A fluctuating and unpredictable industrial hemp market has increased risk for farmers, leading to a dwindling of acres planted in Pittsylvania County for growers who are wading through the still-new crop.
While there are no readily available statistics on hemp acreage for last year’s growing season, many farmers have greatly scaled back their hemp production.
Hemp is a blossoming industry, and the leafy plant is relatively easy to grow. Drought-tolerant, it thrives in Virginia’s climate, and farmers have faced relatively few problems with pests. Growers consider it similar to tobacco, making it an appropriate supplement to traditional crops.
Pittsylvania County has relatively few acres of hemp compared to other counties in Virginia, but farmers here mainly grow floral hemp — hemp that is harvested for the CBD in its flowers, rather than for its fiber or the CBD in its seeds — which turns a greater profit than the other kinds.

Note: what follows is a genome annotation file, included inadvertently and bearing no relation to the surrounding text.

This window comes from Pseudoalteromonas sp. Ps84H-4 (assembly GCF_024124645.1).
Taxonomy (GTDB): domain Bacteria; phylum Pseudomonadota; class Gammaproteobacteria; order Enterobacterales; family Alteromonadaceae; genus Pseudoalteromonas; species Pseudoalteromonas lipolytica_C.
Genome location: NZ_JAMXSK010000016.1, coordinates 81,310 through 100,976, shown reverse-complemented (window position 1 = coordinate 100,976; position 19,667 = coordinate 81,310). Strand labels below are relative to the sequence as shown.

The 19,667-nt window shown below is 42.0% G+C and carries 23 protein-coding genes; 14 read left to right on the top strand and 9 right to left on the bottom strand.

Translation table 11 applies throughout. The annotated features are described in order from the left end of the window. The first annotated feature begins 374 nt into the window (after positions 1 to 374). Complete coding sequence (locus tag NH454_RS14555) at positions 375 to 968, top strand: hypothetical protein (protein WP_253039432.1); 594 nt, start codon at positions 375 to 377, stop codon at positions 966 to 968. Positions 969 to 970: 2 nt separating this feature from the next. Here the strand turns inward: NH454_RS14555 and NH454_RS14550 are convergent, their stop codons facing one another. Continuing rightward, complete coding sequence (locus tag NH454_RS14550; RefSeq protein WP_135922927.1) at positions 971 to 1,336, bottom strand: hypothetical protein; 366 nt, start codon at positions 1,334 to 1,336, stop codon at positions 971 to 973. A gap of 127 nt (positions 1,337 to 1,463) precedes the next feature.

Hemp will not replace tobacco, Southside’s longtime agricultural moneymaker, but it is seen as a good way to increase profits in the long-term, growers say.
The real issues with raising hemp lie in issues of supply and demand: Prices of hemp have plummeted within the past few years.
“Most of the time … uncertainty in production is a result of undefined markets, and supply chain logistics not being in a manner in which the farmer can successfully deliver their product to the consumer side,” said Steven Barts, a Pittsylvania County extension agent.